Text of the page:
Honda HR-V review

Up front there’s a 7.0-inch digital driver display behind the steering wheel and a 9.0-inch central touchscreen for the infotainment system, which has Apple CarPlay and Android Auto smartphone mirroring as standard.

The modern dashboard is less cluttered cabin than before, and mercifully hasn’t dispensed with too many buttons, switched and dials.

The ‘e:HEV’ (Honda-speak for the self-charging hybrid engine) starts off in electric mode and you get a choice of three driving modes: Econ, Normal and Sport.

Honda HR-V review

Econ is fine for cruising, but a little gutless on flowing country roads, so you’ll probably spend most of your time in Normal with the occasional “blast” in Sport.

The HR-V is generally refined and the transition between combustion and electric power is pretty seamless, but if you’re too heavy with your right foot, the downside of its CVT automatic transmission rears its ugly head and the revs sky-rocket.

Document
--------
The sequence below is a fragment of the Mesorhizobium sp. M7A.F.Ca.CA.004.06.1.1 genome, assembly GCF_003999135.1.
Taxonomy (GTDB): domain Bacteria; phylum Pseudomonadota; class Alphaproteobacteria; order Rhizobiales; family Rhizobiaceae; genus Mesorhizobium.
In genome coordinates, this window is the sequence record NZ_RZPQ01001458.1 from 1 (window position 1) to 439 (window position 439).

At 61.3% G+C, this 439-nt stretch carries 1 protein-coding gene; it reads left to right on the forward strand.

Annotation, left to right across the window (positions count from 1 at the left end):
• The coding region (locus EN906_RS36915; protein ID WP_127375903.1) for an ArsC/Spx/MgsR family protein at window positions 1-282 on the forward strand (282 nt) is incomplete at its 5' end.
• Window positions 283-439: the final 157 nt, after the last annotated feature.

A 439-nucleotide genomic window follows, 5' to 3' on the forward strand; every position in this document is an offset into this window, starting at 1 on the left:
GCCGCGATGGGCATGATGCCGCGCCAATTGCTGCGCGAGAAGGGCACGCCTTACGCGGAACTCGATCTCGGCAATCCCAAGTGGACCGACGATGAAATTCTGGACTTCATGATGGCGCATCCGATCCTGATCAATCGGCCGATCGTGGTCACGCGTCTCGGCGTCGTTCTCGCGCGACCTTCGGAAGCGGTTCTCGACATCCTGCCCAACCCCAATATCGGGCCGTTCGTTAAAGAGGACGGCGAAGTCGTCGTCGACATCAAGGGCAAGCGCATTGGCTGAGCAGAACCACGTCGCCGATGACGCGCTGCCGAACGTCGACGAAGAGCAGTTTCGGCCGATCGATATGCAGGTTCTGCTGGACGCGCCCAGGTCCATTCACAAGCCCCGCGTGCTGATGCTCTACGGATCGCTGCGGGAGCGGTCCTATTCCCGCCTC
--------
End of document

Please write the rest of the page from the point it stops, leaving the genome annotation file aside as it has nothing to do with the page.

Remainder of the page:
To Honda’s credit, it doesn’t take long for the din to settle down again, but it’s a reminder that you should drive smoothly for an enjoyable HR-V driving experience.

Honda HR-V review

Even with that proviso, the HR-V does feel swifter than the official figures suggest. For the record, it can “sprint” to 62mph in 10.6 seconds before maxing out at 107mph.

On the road there’s a little body lean in more challenging corners, but overall it handles well. It feels substantial, safe and secure. Add excellent visibility and light steering and it’s a doddle to drive in town.

Grip is surprisingly good too, while the brakes are more progressive than many hybrids. Sadly, there’s no four-wheel drive version available.

Honda HR-V review